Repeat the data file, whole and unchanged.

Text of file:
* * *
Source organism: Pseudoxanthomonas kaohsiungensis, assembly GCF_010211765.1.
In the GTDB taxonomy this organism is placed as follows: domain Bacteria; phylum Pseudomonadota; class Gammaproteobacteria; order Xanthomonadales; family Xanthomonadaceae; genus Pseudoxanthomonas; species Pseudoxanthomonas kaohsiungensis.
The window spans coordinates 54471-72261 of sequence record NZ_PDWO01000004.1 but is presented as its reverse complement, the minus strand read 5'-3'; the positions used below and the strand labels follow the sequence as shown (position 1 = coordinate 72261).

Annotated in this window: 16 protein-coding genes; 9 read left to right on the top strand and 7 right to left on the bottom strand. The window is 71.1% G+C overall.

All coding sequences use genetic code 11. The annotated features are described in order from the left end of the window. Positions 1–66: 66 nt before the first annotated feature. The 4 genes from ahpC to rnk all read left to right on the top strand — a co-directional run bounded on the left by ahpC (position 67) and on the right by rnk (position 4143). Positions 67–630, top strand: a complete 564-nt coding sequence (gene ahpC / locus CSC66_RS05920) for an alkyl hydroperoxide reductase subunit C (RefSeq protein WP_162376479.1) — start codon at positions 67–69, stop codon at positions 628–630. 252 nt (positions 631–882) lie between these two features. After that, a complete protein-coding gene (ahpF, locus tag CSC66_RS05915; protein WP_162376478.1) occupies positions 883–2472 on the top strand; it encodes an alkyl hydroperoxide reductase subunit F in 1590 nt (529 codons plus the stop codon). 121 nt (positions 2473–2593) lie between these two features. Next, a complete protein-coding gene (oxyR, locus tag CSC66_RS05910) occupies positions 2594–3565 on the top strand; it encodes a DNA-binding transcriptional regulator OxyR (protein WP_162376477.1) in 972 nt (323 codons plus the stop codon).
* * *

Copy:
Source organism: Pseudoxanthomonas kaohsiungensis, assembly GCF_010211765.1.
In the GTDB taxonomy this organism is placed as follows: domain Bacteria; phylum Pseudomonadota; class Gammaproteobacteria; order Xanthomonadales; family Xanthomonadaceae; genus Pseudoxanthomonas; species Pseudoxanthomonas kaohsiungensis.
The window spans coordinates 54471-72261 of sequence record NZ_PDWO01000004.1 but is presented as its reverse complement, the minus strand read 5'-3'; the positions used below and the strand labels follow the sequence as shown (position 1 = coordinate 72261).

Annotated in this window: 16 protein-coding genes; 9 read left to right on the top strand and 7 right to left on the bottom strand. The window is 71.1% G+C overall.

All coding sequences use genetic code 11. The annotated features are described in order from the left end of the window. Positions 1–66: 66 nt before the first annotated feature. The 4 genes from ahpC to rnk all read left to right on the top strand — a co-directional run bounded on the left by ahpC (position 67) and on the right by rnk (position 4143). Positions 67–630, top strand: a complete 564-nt coding sequence (gene ahpC / locus CSC66_RS05920) for an alkyl hydroperoxide reductase subunit C (RefSeq protein WP_162376479.1) — start codon at positions 67–69, stop codon at positions 628–630. 252 nt (positions 631–882) lie between these two features. After that, a complete protein-coding gene (ahpF, locus tag CSC66_RS05915; protein WP_162376478.1) occupies positions 883–2472 on the top strand; it encodes an alkyl hydroperoxide reductase subunit F in 1590 nt (529 codons plus the stop codon). 121 nt (positions 2473–2593) lie between these two features. Next, a complete protein-coding gene (oxyR, locus tag CSC66_RS05910) occupies positions 2594–3565 on the top strand; it encodes a DNA-binding transcriptional regulator OxyR (protein WP_162376477.1) in 972 nt (323 codons plus the stop codon).